Conservation Agriculture in Malawi Using Remote Sensing
Can remote sensing be used to assess smallholder farmer compliance with conservation agriculture practices.
Malawi faces significant challenges in meeting its future food security needs because there is little scope for increasing production by simply expanding the area under cultivation. One potential alternative for sustainably intensifying agricultural production is by means of conservation agriculture (CA), which improves soil quality through a suite of farming practices that reduce soil disturbance, increase soil cover via retained crop residues, and increase crop diversification.
ProvEye has carried out remote sensing analysis of conservation agriculture practices in the Shire River Basin of Malawi in collaboration with Prof. Andrew Bell and his team from New York University and colleagues from the International Food Policy Research Institute. Here we built a tool that can detect the three principal types of conservation agriculture practised in the region using high-resolution multispectral satellite imagery to an accuracy of 88%. The tool used machine learning to detect subtle patterns in the imagery that was indicative of conversation agriculture activities on the ground. Such a tool can assist local extension workers, government and NGO’s in advising farmers and providing them with financial incentives for the delivery of various ecosystem services while reducing monitoring and enforcement costs.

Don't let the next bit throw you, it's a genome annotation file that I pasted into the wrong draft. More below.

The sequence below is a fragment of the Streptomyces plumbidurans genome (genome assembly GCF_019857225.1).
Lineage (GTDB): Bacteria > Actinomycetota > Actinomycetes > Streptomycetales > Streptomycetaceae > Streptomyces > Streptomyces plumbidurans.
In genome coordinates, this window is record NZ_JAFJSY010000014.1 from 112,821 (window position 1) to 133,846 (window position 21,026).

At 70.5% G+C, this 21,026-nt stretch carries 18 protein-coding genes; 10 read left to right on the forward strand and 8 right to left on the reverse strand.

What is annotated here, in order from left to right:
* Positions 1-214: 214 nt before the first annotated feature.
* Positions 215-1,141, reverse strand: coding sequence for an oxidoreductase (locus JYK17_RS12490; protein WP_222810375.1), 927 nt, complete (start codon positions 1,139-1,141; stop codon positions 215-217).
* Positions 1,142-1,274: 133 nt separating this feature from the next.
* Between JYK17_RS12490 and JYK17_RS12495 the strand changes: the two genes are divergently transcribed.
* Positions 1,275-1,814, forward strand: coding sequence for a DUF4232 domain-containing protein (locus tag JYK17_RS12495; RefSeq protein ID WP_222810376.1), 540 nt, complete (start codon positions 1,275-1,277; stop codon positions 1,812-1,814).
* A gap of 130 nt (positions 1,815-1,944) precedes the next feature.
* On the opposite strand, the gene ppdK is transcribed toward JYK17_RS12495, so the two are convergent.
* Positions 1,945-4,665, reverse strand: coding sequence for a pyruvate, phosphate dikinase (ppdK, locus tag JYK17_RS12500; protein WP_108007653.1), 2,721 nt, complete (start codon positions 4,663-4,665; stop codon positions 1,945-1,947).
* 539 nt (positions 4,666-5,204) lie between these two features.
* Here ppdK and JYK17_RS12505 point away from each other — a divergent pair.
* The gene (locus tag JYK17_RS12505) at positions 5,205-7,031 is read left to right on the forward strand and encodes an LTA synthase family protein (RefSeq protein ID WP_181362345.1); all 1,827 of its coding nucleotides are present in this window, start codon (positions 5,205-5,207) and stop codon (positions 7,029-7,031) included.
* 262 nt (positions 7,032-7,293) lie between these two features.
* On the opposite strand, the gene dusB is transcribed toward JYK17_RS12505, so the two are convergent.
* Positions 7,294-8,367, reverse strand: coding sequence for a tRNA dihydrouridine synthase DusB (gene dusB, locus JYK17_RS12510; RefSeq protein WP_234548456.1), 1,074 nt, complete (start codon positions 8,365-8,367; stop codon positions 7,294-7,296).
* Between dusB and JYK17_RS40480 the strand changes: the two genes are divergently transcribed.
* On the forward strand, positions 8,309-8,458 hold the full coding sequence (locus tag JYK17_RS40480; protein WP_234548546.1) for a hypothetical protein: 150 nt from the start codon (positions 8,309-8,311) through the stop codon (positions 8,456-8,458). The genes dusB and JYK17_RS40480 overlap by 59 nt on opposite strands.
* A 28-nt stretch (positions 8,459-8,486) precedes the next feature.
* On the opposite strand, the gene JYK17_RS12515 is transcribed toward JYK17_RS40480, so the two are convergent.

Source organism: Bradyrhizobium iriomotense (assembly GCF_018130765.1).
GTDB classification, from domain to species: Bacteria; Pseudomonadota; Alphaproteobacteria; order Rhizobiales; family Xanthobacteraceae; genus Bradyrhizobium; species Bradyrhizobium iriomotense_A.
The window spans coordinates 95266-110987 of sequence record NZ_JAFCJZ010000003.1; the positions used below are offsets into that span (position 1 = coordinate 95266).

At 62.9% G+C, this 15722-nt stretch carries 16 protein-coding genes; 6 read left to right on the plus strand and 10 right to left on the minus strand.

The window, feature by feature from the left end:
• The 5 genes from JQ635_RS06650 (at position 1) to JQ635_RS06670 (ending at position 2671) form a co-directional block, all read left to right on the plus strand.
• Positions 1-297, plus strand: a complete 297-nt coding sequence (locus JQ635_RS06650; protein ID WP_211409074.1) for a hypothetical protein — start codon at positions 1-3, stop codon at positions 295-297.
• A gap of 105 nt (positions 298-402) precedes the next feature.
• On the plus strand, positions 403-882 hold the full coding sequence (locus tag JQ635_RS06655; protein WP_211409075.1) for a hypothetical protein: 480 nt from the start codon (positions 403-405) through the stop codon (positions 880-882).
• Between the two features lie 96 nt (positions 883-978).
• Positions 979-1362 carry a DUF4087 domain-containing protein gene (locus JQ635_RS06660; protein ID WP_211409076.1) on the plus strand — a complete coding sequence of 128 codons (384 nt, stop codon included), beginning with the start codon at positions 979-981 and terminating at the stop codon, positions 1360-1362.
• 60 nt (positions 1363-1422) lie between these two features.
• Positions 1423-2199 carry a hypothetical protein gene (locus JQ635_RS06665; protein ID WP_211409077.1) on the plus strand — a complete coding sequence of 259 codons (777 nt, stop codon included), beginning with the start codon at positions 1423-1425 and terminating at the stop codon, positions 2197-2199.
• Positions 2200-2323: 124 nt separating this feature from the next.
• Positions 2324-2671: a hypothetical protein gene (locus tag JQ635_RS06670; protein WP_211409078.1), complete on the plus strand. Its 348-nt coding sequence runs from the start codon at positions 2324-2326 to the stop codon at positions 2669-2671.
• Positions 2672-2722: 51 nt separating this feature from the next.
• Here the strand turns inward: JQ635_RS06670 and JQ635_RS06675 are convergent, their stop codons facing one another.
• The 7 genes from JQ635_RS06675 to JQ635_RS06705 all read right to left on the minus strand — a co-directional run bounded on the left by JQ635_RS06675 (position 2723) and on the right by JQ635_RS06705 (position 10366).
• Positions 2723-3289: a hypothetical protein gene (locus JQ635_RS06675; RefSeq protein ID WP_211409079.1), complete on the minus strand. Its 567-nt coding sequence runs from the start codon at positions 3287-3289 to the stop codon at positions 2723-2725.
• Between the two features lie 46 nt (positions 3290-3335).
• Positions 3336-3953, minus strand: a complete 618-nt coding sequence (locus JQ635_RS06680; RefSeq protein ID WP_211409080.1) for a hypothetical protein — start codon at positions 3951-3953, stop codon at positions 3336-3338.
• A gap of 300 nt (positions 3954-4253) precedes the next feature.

This work has been kindly funded by USAID’s Feed the Future Innovation Lab
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